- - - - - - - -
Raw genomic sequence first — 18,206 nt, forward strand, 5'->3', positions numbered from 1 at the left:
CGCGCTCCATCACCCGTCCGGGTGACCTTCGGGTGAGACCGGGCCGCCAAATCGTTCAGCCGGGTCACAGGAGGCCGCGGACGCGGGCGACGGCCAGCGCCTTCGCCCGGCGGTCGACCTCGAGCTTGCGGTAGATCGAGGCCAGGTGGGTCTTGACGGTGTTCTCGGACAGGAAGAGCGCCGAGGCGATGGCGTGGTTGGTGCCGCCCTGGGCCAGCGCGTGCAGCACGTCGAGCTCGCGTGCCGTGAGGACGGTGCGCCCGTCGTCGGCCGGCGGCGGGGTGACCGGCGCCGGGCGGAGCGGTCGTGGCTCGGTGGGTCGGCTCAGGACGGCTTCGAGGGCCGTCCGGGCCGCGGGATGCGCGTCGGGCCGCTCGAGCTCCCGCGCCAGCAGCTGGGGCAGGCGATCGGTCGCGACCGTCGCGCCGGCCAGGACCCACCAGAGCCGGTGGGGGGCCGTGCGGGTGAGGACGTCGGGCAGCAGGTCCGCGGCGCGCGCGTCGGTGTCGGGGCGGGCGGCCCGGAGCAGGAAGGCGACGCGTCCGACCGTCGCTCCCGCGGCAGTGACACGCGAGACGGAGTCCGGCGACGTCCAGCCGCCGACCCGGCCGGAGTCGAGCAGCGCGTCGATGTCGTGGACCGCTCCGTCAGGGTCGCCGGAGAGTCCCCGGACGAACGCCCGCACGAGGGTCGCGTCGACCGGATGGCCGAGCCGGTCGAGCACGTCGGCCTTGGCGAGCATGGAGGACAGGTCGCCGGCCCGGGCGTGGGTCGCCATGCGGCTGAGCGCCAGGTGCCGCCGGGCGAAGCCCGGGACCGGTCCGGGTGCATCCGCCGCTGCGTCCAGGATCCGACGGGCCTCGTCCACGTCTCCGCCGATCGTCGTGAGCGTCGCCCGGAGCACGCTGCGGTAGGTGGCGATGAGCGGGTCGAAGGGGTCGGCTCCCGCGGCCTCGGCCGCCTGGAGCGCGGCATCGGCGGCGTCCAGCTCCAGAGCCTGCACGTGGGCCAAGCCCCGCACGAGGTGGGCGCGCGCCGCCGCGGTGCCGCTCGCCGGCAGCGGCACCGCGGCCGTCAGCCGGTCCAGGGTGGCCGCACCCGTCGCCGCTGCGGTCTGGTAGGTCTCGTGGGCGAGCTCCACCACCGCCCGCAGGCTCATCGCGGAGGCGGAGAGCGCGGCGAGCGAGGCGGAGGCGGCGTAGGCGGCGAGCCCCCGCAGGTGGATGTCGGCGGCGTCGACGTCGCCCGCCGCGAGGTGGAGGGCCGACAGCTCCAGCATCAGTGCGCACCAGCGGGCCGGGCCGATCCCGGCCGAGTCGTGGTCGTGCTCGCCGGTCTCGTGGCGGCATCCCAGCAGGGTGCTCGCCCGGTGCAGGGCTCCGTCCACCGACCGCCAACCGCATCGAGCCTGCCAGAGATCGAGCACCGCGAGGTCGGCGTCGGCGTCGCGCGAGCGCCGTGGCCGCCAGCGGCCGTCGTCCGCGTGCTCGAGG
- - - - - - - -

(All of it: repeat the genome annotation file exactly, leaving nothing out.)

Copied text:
Raw genomic sequence first — 18,206 nt, forward strand, 5'->3', positions numbered from 1 at the left:
CGCGCTCCATCACCCGTCCGGGTGACCTTCGGGTGAGACCGGGCCGCCAAATCGTTCAGCCGGGTCACAGGAGGCCGCGGACGCGGGCGACGGCCAGCGCCTTCGCCCGGCGGTCGACCTCGAGCTTGCGGTAGATCGAGGCCAGGTGGGTCTTGACGGTGTTCTCGGACAGGAAGAGCGCCGAGGCGATGGCGTGGTTGGTGCCGCCCTGGGCCAGCGCGTGCAGCACGTCGAGCTCGCGTGCCGTGAGGACGGTGCGCCCGTCGTCGGCCGGCGGCGGGGTGACCGGCGCCGGGCGGAGCGGTCGTGGCTCGGTGGGTCGGCTCAGGACGGCTTCGAGGGCCGTCCGGGCCGCGGGATGCGCGTCGGGCCGCTCGAGCTCCCGCGCCAGCAGCTGGGGCAGGCGATCGGTCGCGACCGTCGCGCCGGCCAGGACCCACCAGAGCCGGTGGGGGGCCGTGCGGGTGAGGACGTCGGGCAGCAGGTCCGCGGCGCGCGCGTCGGTGTCGGGGCGGGCGGCCCGGAGCAGGAAGGCGACGCGTCCGACCGTCGCTCCCGCGGCAGTGACACGCGAGACGGAGTCCGGCGACGTCCAGCCGCCGACCCGGCCGGAGTCGAGCAGCGCGTCGATGTCGTGGACCGCTCCGTCAGGGTCGCCGGAGAGTCCCCGGACGAACGCCCGCACGAGGGTCGCGTCGACCGGATGGCCGAGCCGGTCGAGCACGTCGGCCTTGGCGAGCATGGAGGACAGGTCGCCGGCCCGGGCGTGGGTCGCCATGCGGCTGAGCGCCAGGTGCCGCCGGGCGAAGCCCGGGACCGGTCCGGGTGCATCCGCCGCTGCGTCCAGGATCCGACGGGCCTCGTCCACGTCTCCGCCGATCGTCGTGAGCGTCGCCCGGAGCACGCTGCGGTAGGTGGCGATGAGCGGGTCGAAGGGGTCGGCTCCCGCGGCCTCGGCCGCCTGGAGCGCGGCATCGGCGGCGTCCAGCTCCAGAGCCTGCACGTGGGCCAAGCCCCGCACGAGGTGGGCGCGCGCCGCCGCGGTGCCGCTCGCCGGCAGCGGCACCGCGGCCGTCAGCCGGTCCAGGGTGGCCGCACCCGTCGCCGCTGCGGTCTGGTAGGTCTCGTGGGCGAGCTCCACCACCGCCCGCAGGCTCATCGCGGAGGCGGAGAGCGCGGCGAGCGAGGCGGAGGCGGCGTAGGCGGCGAGCCCCCGCAGGTGGATGTCGGCGGCGTCGACGTCGCCCGCCGCGAGGTGGAGGGCCGACAGCTCCAGCATCAGTGCGCACCAGCGGGCCGGGCCGATCCCGGCCGAGTCGTGGTCGTGCTCGCCGGTCTCGTGGCGGCATCCCAGCAGGGTGCTCGCCCGGTGCAGGGCTCCGTCCACCGACCGCCAACCGCATCGAGCCTGCCAGAGATCGAGCACCGCGAGGTCGGCGTCGGCGTCGCGCGAGCGCCGTGGCCGCCAGCGGCCGTCGTCCGCGTGCTCGAGG